‘A sensitivity, radiance and finesse rarely encountered from even the finest pianists … an invaluable disc’ (Gramophone)
“Here's a superlative record of music to confound the sceptics, including the soloist himself, who, in a witty, concentrated essay, expresses his surprise at discovering Alkan's Esquisses and their journey into intimacy rather than gargantuan bravura. Not that these 48 fragments, many of them of a teasing and enigmatic brevity, could be by any other composer. Gnomic, introspective, full of odd twists and turns of phrase and expression, they invariably catch you unawares. In 'Confidence', a Field-like innocence is countered by enough surprises to declare the composer's identity. 'Les soupirs' is so much more than a foretaste of Debussyan impressionism. 'Inflexibilité' holds the listener in a vicelike grip and the change from charm ('Petite marche villageoise') to grimness ('Morituri te salutant') is typical of Alkan's volatile yet rigorous command of the widest variety of ideas and pastiches. 'Le frisson', 'Pseudo-naïveté', 'Délire', 'Fais Dodo', 'L'homme aux sabots' – the titles predict an eccentricity that's nonetheless qualified by a formidable intellectual focus. Osborne's performances are of a sensitivity, radiance and finesse rarely encountered from even the finest pianists. He floats the opening of 'La vision' in a magical haze or nimbus of sound, peppers the keyboard with an immaculate virtuosity in 'La staccatissimo', relishes the Norwegien tang of 'Début de quatuor' and brings a wicked frisson to 'Les diablotins', where Alkan's little devils are hustled from the field almost as if the composer had lost patience with his own grotesque creation. Misha Donat's notes are as affectionate as they are perceptive, and Hyperion's sound is of demonstration quality. An invaluable disc, particularly for those drawn to music's byways.” Gramophone Classical Music Guide, 2010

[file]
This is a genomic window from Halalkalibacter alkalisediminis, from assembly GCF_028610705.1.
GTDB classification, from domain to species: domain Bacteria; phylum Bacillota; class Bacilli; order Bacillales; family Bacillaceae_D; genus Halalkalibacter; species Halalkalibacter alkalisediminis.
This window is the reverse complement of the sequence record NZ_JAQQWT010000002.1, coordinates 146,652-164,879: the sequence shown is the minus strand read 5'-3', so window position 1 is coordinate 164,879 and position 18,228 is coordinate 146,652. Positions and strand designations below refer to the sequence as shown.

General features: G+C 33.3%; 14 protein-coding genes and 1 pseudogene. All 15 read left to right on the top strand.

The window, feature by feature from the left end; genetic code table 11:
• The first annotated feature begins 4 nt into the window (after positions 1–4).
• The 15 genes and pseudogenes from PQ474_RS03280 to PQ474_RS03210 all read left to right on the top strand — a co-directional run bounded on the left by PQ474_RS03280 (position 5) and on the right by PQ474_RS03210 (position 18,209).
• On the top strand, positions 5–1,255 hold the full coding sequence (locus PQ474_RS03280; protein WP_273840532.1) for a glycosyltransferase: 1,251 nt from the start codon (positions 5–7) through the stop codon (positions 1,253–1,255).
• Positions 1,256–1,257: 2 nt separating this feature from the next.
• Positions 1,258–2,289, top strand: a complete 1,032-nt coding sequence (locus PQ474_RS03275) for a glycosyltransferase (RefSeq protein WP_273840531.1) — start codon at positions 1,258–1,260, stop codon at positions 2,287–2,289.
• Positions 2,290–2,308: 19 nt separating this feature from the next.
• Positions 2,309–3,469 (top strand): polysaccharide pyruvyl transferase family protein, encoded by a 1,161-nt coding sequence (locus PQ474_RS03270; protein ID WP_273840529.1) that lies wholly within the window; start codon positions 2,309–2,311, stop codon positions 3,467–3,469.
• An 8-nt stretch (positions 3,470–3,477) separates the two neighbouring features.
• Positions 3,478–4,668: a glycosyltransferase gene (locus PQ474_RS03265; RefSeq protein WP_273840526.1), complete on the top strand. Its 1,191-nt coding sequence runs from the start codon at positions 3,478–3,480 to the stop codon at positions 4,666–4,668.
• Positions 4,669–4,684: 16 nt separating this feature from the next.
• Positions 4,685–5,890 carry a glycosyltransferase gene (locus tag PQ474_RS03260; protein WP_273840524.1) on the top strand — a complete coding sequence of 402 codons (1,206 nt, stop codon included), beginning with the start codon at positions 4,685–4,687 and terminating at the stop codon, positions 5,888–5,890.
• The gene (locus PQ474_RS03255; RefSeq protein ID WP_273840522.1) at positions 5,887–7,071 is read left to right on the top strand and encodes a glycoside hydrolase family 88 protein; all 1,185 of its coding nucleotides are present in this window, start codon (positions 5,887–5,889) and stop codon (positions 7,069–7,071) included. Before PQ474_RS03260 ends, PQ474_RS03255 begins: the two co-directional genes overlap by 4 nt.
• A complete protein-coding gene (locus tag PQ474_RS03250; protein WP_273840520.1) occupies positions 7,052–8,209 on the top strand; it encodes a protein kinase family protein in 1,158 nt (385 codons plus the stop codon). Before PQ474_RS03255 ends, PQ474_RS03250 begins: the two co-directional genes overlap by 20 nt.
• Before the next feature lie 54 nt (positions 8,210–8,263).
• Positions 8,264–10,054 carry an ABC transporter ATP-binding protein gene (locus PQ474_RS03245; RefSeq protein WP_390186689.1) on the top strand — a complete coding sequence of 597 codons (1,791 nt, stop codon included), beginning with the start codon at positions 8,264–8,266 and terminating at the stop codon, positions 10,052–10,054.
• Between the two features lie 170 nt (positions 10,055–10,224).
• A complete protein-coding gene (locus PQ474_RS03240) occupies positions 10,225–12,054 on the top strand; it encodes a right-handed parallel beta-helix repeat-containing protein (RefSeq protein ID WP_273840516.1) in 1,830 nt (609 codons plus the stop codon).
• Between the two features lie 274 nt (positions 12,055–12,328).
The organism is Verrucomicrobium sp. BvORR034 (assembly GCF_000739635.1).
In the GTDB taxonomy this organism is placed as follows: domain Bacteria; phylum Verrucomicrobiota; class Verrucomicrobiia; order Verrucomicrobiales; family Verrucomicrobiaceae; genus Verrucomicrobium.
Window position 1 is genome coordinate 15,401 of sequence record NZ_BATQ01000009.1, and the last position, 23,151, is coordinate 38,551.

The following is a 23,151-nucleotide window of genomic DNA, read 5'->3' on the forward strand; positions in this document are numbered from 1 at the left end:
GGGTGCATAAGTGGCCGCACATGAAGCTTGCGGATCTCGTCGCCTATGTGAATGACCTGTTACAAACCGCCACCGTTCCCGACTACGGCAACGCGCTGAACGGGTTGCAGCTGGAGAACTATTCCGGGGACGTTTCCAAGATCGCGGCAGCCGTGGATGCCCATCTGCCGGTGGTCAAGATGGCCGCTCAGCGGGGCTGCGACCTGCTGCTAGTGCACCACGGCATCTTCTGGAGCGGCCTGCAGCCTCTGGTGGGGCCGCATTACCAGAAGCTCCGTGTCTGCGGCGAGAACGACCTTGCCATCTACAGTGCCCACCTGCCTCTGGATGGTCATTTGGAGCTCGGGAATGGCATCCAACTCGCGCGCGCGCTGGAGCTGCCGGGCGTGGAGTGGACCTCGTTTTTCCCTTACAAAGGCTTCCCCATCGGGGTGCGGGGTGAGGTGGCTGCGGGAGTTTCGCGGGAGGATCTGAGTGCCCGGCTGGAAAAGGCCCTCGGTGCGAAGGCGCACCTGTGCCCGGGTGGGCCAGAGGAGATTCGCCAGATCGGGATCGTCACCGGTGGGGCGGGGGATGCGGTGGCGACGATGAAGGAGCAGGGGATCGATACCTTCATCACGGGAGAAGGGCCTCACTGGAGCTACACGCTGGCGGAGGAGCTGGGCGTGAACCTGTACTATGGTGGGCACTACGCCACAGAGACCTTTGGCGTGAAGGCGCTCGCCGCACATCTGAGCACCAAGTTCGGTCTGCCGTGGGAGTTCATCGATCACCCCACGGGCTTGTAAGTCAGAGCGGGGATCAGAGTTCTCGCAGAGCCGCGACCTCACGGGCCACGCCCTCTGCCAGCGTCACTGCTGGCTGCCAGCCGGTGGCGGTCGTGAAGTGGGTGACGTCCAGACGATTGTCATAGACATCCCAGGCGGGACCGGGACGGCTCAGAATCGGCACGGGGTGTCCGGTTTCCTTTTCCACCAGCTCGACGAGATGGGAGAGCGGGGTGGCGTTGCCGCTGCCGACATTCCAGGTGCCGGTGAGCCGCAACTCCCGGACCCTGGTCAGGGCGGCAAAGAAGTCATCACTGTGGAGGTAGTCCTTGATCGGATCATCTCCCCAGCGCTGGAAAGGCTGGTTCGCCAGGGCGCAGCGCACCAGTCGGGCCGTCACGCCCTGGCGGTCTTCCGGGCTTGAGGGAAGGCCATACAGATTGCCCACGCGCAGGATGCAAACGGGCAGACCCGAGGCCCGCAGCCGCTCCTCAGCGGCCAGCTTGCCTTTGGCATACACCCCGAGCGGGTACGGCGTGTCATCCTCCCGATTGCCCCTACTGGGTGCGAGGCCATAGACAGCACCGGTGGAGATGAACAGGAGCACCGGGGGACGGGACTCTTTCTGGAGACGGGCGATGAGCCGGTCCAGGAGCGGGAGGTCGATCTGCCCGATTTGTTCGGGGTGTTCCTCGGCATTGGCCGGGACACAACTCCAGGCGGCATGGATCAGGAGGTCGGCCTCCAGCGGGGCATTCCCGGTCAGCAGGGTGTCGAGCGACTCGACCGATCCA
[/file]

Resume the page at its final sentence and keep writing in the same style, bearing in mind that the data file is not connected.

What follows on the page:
“Glazunov's Symphony No 8 opens confidently and lyrically, conductor Valéry Polyansky maintaining an easy-going momentum, later pressing forward, yet always holding the argument together. There's some lovely woodwind playing in the Mesto slow movement and the strings create a genuinely passionate climax. The Scherzo is given a purposeful thrust, and the finale doesn't outstay its welcome, with the chorale theme splendidly sonorous at the opening, the drive and tension of the playing well maintained to the end. Also well captured here is the lovely Poèmelyrique was admired by Tchaikovsky for its rich flow of Russian melancholy. But what makes this Chandos disc so very attractive is the Cantata inMemory of Pushkin's 100th Birthday, which is full of warmly lyrical ideas. Glazunov's flow of invention more than compensates for the doggerel poetry he was forced to set by the Grand Duke Constantine Romanov. The work is framed and interlaced by splendid, powerfully sung and very Russian choruses of gratitude. There's a lovely 'Berceuse' for the mezzo, here radiantly sung by Ludmila Kuznetsova, who redeems its sentimentality; a later aria of praise for the tenor is relished by Vsevolod Grivnov; finally comes a hymn in which the two soloists join, exultantly taken up by the chorus, with a burst of joy at the close. This one of those happy works, full of melody, that makes you feel glad to be alive. A truly memorable performance then, and the Chandos recording is well up to house standards.” Gramophone Classical Music Guide, 2010